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Eating On Mars? Be Sure To Pack The Tortillas

It's not the hard work that will make astronauts lose it on long planetary missions — it's boredom. And something that can become very boring very fast is a rote menu. A simulated Mars mission reveals why cooking for others will be vital on long space journeys, and why wraps rule.
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What's Making Headlines Outside Of Washington?

Congress has gone home for its annual August recess, so Tell Me More takes a look at headlines in places across the country. Guest host Celeste Headlee talks with Mike Leary from the San Antonio Express-News and Dana Coffield of The Denver Post.
NPR

China Says It Will Stop Taking Organs From Executed Inmates

The official in charge of China's transplant program says that starting in November, the country will begin moving to a voluntary organ donor program.
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Kepler Space Telescope Is Beyond Repair, NASA Says

Two of the four gyroscope-like wheels that keep the planet-hunting probe pointed in the right direction aren't working. NASA is exploring whether there might be other research projects Kepler can still carry out.
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Tornado Tech: How Drones Can Help With Twister Science

To understand how and why tornadoes form, some researchers are taking to the skies with small unmanned aircraft. The drones, outfitted with an array of sensors, can provide valuable data about the storms, and don't require people to be in harm's way. The goal is to increase the warning time before storms become deadly.
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Meet The Olinguito, The Newest Member Of The Raccoon Family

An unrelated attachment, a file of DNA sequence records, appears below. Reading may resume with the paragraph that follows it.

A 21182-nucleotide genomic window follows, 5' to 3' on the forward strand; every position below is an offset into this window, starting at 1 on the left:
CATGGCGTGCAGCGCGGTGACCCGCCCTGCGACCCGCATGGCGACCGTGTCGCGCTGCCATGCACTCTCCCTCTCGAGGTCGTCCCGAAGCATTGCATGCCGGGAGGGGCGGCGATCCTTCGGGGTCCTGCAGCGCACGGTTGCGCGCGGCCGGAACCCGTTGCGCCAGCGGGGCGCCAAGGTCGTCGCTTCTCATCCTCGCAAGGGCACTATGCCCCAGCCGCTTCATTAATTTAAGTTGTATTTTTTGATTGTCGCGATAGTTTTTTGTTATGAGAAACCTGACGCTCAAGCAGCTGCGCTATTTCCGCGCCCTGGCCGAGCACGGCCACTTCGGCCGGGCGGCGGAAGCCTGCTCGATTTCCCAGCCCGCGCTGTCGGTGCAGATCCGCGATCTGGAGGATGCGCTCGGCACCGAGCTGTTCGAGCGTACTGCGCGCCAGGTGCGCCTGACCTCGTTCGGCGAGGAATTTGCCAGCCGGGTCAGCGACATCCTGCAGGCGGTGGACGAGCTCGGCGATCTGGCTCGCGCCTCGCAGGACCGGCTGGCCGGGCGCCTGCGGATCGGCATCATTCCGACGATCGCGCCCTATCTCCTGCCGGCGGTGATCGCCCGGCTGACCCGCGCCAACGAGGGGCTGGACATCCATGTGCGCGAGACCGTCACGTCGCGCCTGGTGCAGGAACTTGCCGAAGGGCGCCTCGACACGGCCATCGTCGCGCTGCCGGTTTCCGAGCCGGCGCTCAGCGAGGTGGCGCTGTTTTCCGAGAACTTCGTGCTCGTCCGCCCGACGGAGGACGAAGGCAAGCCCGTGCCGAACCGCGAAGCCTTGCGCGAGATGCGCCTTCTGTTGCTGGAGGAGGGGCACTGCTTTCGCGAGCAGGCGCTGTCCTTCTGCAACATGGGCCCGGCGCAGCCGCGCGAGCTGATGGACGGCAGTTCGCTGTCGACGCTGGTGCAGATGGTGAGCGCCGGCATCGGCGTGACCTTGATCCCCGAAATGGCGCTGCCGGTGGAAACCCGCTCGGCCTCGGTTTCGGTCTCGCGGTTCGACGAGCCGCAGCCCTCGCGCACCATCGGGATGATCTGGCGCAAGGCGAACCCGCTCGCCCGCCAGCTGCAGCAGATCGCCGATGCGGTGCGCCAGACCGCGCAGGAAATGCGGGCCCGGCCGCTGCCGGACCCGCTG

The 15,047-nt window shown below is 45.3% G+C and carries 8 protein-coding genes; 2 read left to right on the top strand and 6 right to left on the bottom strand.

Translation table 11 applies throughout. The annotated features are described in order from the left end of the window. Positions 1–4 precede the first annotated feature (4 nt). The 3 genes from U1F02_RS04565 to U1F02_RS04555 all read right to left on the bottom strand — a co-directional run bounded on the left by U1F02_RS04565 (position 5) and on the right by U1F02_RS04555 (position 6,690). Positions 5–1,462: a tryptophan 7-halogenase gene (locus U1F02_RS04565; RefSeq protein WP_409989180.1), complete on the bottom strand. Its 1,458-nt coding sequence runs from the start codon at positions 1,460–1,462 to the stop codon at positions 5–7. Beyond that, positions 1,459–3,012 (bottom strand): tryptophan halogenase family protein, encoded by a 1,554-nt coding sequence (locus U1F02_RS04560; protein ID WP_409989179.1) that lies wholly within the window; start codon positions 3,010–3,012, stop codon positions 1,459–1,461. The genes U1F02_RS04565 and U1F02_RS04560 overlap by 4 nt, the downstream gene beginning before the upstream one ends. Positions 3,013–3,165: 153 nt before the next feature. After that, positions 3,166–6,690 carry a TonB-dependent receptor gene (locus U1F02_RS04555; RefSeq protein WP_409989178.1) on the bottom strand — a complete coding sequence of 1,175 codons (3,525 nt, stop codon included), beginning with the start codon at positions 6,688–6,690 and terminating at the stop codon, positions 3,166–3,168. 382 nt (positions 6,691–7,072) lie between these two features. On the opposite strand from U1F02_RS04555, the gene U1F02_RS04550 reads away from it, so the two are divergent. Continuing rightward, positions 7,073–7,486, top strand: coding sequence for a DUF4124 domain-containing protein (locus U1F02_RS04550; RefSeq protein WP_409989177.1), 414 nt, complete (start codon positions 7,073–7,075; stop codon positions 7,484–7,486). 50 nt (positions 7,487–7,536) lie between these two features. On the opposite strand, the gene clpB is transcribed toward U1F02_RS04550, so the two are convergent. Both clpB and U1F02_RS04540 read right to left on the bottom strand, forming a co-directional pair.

This cousin of the raccoon is the first new carnivore discovered in the Western Hemisphere in 35 years. Native to the Andes Mountains of Colombia and Ecuador where it's still living, the olinguito was actually first identified in a Field Museum specimen storage room in Chicago.
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Chronic Insomnia? Hitting The Treadmill Could Help ... Eventually

If you're chronically sleep deprived, don't expect 30 minutes on the elliptical to knock you out tonight. The sleep-boosting benefits of exercise take about four months to kick in for people with insomnia, a study suggests. But perseverance pays off.
NPR

Of Neurons And Memories: Inside The 'Secret World Of Sleep'

Think of everything your brain processes in a single day: your breakfast, a stain on a book cover, a meeting at work. If you remembered all those things, your brain would reach capacity. Author and neuroscientist Penelope Lewis says sleep helps sort through the memories that are worth keeping.
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'Mature' Galaxies Around Not Long After Big Bang, Study Says

Astronomers using the Hubble Space Telescope say familiar types of galaxies, such as spirals and ellipticals, were present just 2 billion years after the Big Bang.
NPR

What's Up With That, Doc? Researchers Make Bunnies Glow

Rabbits have joined the growing list of animals that scientists are "marking" with proteins that cause them to glow green under black light. The process helps researchers study genetic diseases and is used in medicine production.

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